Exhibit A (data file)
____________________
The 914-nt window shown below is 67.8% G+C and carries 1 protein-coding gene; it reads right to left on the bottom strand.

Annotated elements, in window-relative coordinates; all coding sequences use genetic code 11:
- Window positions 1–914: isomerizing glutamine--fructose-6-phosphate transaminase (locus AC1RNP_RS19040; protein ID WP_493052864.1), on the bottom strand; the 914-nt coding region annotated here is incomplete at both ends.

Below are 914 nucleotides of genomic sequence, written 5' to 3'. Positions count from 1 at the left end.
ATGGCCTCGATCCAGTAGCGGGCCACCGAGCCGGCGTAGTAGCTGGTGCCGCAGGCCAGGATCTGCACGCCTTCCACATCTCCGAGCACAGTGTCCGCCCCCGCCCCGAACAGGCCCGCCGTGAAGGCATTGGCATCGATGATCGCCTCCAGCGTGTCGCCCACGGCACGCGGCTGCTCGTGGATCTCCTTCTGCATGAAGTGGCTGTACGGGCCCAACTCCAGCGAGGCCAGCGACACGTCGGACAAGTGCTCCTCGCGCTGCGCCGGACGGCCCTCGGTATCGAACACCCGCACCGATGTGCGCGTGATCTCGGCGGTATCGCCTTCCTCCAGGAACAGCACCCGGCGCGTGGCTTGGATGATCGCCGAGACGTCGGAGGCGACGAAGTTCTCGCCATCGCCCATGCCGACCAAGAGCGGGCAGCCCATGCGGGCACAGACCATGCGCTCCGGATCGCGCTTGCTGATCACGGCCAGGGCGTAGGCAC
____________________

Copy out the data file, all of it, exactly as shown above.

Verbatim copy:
The 914-nt window shown below is 67.8% G+C and carries 1 protein-coding gene; it reads right to left on the bottom strand.

Annotated elements, in window-relative coordinates; all coding sequences use genetic code 11:
- Window positions 1–914: isomerizing glutamine--fructose-6-phosphate transaminase (locus AC1RNP_RS19040; protein ID WP_493052864.1), on the bottom strand; the 914-nt coding region annotated here is incomplete at both ends.

Below are 914 nucleotides of genomic sequence, written 5' to 3'. Positions count from 1 at the left end.
ATGGCCTCGATCCAGTAGCGGGCCACCGAGCCGGCGTAGTAGCTGGTGCCGCAGGCCAGGATCTGCACGCCTTCCACATCTCCGAGCACAGTGTCCGCCCCCGCCCCGAACAGGCCCGCCGTGAAGGCATTGGCATCGATGATCGCCTCCAGCGTGTCGCCCACGGCACGCGGCTGCTCGTGGATCTCCTTCTGCATGAAGTGGCTGTACGGGCCCAACTCCAGCGAGGCCAGCGACACGTCGGACAAGTGCTCCTCGCGCTGCGCCGGACGGCCCTCGGTATCGAACACCCGCACCGATGTGCGCGTGATCTCGGCGGTATCGCCTTCCTCCAGGAACAGCACCCGGCGCGTGGCTTGGATGATCGCCGAGACGTCGGAGGCGACGAAGTTCTCGCCATCGCCCATGCCGACCAAGAGCGGGCAGCCCATGCGGGCACAGACCATGCGCTCCGGATCGCGCTTGCTGATCACGGCCAGGGCGTAGGCAC